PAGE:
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Microsoft, Taiwan AI
A man walks past a Microsoft sign set up for the Microsoft BUILD conference at Moscone Center in San Francisco, April 28, 2015. VOA

Tech major Microsoft has successfully developed an end-to-end automated DNA storage device that can translate digital information into DNA and back to bits, the company said in a blog post.

The fully automated system to store and retrieve data in manufactured DNA is a key step in moving the technology out of the research lab and into commercial datacenters.

The novel system, developed in partnership with University of Washington, translated “HELLO” into DNA and converted it back to digital data in just 21 hours, reported the paper published in Nature Scientific Reports journal.

“Our ultimate goal is to put a system into production that, to the end user, looks very much like any other cloud storage service — bits are sent to a datacenter and stored there and then they just appear when the customer wants them,” Karin Strauss, principal researcher at Microsoft, wrote in the post on Thursday.

“To do that, we needed to prove that this is practical from an automation perspective,” Strauss added.

The system has so far stored one gigabyte of data in DNA, which includes cat photographs, great literary works, pop videos as well as archival recordings in DNA, which could be retrieved without errors, the researchers said.

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FILE – Microsoft Corp. signage is seen outside the Microsoft Visitor Center in Redmond, Washington, July 3, 2014. VOA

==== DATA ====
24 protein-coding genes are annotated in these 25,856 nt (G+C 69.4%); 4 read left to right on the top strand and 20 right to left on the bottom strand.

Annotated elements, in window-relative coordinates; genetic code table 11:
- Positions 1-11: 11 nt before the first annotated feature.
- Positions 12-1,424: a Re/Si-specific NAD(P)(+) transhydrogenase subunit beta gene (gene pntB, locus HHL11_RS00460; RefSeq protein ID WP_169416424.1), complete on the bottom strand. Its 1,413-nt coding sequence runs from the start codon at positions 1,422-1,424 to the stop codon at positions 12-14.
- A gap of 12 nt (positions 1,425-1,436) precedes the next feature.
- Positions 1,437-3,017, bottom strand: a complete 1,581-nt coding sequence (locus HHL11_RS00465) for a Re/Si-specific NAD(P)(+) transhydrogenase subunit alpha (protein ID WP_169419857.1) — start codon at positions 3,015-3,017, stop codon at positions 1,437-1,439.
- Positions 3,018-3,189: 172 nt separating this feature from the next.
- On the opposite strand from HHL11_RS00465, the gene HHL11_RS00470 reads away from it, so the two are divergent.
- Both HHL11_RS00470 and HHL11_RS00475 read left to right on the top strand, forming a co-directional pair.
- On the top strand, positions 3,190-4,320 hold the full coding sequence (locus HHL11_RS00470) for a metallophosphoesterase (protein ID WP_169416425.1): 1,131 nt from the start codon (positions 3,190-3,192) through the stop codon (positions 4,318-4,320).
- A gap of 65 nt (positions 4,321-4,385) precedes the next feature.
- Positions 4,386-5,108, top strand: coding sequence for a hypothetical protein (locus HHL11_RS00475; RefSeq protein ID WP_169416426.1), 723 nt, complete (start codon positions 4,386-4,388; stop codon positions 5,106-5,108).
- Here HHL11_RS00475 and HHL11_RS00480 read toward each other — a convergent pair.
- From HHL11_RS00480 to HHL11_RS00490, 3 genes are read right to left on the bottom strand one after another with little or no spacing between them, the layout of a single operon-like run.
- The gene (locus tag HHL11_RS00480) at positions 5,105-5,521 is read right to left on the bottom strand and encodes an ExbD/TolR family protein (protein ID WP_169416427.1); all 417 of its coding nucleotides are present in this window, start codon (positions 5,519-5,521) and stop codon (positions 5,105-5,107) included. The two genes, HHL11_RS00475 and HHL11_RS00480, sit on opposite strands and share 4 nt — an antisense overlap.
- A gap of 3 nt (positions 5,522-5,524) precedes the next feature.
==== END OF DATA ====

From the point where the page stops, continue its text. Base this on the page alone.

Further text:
The automated DNA data storage system uses software that converts the ones and zeros of digital data into the As, Ts, Cs and Gs that make up the building blocks of DNA.

Then it uses cheap lab equipments to flow the necessary liquids and chemicals into a synthesiser that builds manufactured snippets of DNA and to push them into a storage vessel.

When the system needs to retrieve the information, it adds other chemicals to properly prepare the DNA and uses microfluidic pumps to push the liquids into other parts of the system that “read” the DNA sequences and convert it back to information that a computer can understand.

Also Read- Top Priorities of Tesla CEO Include Car Deliveries

Information is stored in synthetic DNA molecules created in a lab, not DNA from humans or other living things, and can be encrypted before it is sent to the system.

Further, the team also developed techniques to search for and retrieve only images that contain an apple or a green bicycle — using the molecules themselves and without having to convert the files back into a digital format.

“We are definitely seeing a new kind of computer system being born here where you are using molecules to store data and electronics for control and processing. Putting them together holds some really interesting possibilities for the future,” said Luis Ceze, Professor at the varsity. (IANS)